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The cautionary tale of Andrea Orcel

14 February 2019

7:51 PM

14 February 2019

7:51 PM

There’s a lesson for all boardrooms — and an echo of the lost era of big-bucks, big-ego banking — in the story of Santander’s withdrawal of its job offer to Andrea Orcel. The Italian-born former UBS and Merrill Lynch investment banker was named last September as the next chief executive of the Spanish giant that is Europe’s fifth-largest commercial banking group; but during his ‘gardening leave’ between employers, the deal fell apart. The amount Orcel was demanding in compensation for deferred rewards at UBS — some reports say €50 million — turned out to be way over the top for the Spaniards. And having previously known him only as a dealmaker on their behalf, they were evidently late to catch up with his reputation as a boss — on which I commend a Financial News article from October 2018 titled ‘Angry Management: the Dark Side of Andrea Orcel’.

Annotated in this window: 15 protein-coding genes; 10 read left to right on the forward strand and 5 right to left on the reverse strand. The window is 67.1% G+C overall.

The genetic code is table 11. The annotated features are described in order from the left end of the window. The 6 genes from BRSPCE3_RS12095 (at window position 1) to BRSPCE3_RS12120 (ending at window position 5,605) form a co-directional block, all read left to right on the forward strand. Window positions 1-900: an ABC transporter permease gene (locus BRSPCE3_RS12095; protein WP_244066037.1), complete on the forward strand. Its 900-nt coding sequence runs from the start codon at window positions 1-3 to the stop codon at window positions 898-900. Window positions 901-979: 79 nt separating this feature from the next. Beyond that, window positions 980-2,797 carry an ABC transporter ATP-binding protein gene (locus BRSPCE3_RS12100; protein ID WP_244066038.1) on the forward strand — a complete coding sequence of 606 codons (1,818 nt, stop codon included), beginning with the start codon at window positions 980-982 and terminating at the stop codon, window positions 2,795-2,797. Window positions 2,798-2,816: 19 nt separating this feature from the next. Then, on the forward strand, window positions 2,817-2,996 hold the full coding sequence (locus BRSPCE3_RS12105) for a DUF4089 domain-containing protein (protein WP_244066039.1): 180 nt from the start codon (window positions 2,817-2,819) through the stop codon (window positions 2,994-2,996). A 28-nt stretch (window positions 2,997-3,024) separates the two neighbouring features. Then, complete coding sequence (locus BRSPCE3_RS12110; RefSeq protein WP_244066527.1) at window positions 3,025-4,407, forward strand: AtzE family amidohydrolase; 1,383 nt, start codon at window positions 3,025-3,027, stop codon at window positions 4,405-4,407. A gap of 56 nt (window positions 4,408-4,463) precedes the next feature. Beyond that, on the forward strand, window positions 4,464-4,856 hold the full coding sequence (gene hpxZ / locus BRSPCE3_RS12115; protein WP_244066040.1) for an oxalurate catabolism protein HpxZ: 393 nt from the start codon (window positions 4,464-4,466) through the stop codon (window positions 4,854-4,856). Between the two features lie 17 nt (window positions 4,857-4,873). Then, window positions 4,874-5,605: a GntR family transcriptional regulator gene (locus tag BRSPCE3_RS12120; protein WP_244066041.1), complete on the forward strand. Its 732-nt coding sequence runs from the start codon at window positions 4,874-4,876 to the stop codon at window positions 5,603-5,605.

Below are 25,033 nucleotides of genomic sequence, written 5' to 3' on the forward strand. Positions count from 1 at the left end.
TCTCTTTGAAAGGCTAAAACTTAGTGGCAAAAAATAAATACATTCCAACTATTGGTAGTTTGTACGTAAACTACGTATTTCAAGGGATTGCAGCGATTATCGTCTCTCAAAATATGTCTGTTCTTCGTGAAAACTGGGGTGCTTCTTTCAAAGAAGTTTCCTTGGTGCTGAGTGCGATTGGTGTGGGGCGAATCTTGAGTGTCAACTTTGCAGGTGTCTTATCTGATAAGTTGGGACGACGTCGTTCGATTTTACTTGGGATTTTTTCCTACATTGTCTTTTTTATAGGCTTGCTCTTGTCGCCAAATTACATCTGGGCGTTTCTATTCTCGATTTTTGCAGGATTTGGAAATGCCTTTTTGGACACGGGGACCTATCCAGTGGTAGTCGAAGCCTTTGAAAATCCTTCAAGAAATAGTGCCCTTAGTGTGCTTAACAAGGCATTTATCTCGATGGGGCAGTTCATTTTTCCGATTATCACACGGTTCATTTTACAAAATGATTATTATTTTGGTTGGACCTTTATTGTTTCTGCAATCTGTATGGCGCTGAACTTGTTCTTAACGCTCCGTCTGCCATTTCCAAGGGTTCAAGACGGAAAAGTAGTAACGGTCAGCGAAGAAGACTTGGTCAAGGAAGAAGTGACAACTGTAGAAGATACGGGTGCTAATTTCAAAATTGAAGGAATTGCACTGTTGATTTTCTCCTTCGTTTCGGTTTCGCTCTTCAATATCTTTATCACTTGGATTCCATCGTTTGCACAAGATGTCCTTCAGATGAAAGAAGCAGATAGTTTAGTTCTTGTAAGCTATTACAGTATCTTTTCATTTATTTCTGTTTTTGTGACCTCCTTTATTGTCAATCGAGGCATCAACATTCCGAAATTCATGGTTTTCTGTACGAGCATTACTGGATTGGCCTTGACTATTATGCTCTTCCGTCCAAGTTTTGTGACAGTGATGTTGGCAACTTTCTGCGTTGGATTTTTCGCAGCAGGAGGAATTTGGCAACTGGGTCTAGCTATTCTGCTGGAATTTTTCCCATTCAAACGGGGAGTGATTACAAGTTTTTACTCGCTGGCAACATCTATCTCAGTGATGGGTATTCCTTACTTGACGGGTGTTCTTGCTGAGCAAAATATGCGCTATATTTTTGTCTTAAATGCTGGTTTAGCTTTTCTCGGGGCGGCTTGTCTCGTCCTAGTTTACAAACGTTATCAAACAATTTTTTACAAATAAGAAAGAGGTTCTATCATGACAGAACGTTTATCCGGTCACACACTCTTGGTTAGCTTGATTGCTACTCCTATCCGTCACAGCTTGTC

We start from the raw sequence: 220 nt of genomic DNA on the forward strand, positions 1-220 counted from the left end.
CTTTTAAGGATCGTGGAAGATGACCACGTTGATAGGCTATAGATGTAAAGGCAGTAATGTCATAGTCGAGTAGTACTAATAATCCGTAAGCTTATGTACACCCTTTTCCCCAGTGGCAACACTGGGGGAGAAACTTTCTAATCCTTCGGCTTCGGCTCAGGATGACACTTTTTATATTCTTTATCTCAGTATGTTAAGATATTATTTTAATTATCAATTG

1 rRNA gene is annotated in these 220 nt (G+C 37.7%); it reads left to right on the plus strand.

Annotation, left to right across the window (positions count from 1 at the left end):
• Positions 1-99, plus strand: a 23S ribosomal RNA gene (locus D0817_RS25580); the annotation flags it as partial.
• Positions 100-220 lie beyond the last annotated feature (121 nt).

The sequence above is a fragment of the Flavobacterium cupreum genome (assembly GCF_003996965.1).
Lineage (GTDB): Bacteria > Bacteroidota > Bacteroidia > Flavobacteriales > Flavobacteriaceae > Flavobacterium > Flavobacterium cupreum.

Finally, vanity of vanities, Orcel and Santander chairman Ana Botín had a spat (according to the FT) over whether he could attend the World Economic Forum in Davos, at which both were high-profile regulars. The bank that got big by being shrewd and sensible under Botín family management ends up with huevos all over its face, while lawyers sort out the mess. Simple moral of the story: know everything about your candidate and nail every detail of his pay package before you announce the hiring. And have no truck with anyone who  asks for €50 million upfront.


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